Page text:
(CBS News) DAMASCUS - United Nations emergency relief coordinator Valerie Amos said Thursday in Damascus that the humanitarian impact of Syria's civil war had more than doubled in four months, and that the spiraling violence was blocking the flow of aid to some 2.5 million people in need.
"The U.N. and its partners are reaching more people with emergency aid every month, but we are only meeting some of the needs. It's not enough," Amos told reporters in the Syrian capital, adding that "insecurity and restrictions are part of the problem."
Amos did not blame either President Bashar Assad's regime, or the rebels it is fighting for the deterioration of the situation, but she said the 18-month old crisis "has become more intense and is too often indiscriminate. All parties must do more to protect civilians. The humanitarian situation has worsened since I was here in March."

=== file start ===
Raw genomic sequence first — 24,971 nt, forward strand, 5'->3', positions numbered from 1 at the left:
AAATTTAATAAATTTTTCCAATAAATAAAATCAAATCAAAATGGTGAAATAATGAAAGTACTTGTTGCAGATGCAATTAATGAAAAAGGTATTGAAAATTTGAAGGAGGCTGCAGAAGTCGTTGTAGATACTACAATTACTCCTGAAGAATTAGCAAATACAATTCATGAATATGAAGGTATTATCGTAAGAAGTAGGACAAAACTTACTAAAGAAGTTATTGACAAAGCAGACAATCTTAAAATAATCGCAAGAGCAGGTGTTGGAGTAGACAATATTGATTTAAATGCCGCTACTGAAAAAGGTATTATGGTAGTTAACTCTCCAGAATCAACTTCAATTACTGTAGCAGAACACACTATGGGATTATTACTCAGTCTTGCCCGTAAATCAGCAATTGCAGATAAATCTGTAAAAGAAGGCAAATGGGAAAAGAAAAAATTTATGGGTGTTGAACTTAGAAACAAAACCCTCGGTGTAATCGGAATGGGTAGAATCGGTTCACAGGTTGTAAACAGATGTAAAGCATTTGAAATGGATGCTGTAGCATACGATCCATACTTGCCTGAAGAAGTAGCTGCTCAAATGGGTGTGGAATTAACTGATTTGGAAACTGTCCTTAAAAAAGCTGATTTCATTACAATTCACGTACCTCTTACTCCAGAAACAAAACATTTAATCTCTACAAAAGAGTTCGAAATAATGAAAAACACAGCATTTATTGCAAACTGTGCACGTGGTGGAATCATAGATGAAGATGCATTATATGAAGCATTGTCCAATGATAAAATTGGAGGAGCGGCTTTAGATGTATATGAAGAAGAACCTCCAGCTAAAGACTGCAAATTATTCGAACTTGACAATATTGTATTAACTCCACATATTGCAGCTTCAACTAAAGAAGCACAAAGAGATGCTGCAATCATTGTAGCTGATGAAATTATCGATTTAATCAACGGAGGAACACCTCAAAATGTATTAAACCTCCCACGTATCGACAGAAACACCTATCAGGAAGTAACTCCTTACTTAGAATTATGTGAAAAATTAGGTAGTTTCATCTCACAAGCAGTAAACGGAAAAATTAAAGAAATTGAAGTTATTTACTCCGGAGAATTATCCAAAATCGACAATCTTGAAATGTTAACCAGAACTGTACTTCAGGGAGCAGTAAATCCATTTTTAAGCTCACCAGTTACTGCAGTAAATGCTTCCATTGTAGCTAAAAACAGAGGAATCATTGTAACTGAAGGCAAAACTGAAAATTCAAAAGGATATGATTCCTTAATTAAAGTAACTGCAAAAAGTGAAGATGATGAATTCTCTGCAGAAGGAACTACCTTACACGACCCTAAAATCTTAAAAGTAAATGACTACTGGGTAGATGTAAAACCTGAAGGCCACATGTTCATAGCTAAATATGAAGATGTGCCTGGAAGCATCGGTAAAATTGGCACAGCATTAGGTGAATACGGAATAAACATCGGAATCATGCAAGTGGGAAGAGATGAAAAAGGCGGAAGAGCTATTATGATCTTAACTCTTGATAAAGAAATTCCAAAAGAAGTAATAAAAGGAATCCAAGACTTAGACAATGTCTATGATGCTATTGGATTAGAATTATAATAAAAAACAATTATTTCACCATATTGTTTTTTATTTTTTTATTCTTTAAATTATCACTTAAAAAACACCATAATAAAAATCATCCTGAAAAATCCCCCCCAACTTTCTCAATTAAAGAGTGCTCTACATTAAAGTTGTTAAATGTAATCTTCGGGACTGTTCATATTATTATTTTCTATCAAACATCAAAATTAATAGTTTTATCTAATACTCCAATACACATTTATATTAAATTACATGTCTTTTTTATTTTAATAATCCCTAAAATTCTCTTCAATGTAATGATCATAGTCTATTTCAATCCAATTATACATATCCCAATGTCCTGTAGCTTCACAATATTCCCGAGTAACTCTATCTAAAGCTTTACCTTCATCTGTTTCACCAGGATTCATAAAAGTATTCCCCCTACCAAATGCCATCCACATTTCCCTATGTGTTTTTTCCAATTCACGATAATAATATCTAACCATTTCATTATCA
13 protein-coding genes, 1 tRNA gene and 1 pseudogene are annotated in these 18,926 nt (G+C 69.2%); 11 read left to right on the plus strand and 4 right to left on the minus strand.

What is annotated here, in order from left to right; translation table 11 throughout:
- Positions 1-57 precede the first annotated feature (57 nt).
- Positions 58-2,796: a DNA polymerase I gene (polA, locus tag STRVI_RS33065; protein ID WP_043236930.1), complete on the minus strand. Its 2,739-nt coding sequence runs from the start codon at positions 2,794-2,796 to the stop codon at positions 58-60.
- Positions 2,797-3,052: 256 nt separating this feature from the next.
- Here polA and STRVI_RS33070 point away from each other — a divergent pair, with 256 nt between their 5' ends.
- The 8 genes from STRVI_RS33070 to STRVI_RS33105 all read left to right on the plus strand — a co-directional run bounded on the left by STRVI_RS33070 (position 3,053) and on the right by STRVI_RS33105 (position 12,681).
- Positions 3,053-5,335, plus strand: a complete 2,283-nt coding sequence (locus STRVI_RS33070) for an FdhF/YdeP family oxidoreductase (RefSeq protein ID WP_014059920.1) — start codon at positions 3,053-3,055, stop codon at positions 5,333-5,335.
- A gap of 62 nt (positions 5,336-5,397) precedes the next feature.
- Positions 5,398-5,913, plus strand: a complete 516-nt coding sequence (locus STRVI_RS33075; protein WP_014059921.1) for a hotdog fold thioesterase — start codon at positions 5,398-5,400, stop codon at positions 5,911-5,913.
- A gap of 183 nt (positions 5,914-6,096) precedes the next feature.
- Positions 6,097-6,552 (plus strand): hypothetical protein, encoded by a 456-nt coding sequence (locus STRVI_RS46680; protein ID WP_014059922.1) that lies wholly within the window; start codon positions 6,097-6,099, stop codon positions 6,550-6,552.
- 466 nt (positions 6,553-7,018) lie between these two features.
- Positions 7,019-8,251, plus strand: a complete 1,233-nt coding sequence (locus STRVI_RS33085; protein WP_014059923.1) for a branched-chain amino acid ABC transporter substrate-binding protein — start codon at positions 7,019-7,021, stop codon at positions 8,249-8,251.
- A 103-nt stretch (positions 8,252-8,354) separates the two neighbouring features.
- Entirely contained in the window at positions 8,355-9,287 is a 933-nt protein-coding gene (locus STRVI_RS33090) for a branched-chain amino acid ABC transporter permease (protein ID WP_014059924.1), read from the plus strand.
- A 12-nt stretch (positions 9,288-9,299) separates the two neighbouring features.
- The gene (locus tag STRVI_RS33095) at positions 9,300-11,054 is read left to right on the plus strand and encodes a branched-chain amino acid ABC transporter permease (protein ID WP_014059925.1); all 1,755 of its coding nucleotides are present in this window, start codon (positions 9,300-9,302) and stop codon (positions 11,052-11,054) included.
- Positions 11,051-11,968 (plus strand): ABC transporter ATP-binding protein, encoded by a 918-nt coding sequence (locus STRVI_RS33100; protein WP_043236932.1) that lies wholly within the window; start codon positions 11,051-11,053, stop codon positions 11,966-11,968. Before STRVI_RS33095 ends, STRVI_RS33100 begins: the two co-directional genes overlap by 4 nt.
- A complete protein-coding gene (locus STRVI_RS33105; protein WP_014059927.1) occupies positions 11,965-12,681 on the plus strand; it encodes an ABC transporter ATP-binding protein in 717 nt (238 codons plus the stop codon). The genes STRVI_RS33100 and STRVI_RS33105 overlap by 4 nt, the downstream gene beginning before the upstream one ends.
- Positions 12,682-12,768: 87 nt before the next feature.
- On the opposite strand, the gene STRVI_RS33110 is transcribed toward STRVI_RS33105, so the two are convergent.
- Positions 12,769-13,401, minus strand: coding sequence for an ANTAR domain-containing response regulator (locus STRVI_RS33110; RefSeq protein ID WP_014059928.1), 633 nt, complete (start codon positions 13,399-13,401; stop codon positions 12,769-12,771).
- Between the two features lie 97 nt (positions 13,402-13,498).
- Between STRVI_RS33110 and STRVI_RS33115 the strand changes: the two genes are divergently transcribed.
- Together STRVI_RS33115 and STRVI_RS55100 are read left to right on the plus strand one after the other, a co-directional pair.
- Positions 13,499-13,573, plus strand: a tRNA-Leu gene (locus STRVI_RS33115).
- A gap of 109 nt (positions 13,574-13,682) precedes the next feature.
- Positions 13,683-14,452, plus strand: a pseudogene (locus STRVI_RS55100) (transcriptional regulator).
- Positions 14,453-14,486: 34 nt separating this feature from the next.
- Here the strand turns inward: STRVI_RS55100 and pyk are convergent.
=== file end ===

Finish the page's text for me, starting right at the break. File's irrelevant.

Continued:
"Over a million people have been uprooted and face destitution. Perhaps a million more have urgent humanitarian needs due to the widening impact of the crisis on the economy and people's livelihoods," said Amos. "In March, we estimated that a million people were in need of help. Now as many as 2.5 million are in need of assistance and we are working to update our plans and our funding requirements."Continue »
(CBS News) DAMASCUS, Syria - Amid a shaky truce and calls from the opposition to boycott the vote, Syrians headed to the polls Monday to cast ballots in the first multi-party parliamentary elections in five years, as President Bashar Assad's government sought to show it is providing space for a nascent political opposition in the restive country where thousands have been killed in a 13-month uprising.
The leading opposition group dismissed Monday's vote as a sham - an attempt by an obstinate Assad to prolong his rule - which they say will likely be rigged heavily in his Baath party's favor. Opposition activists said they would observe a general strike and themselves boycott the voting.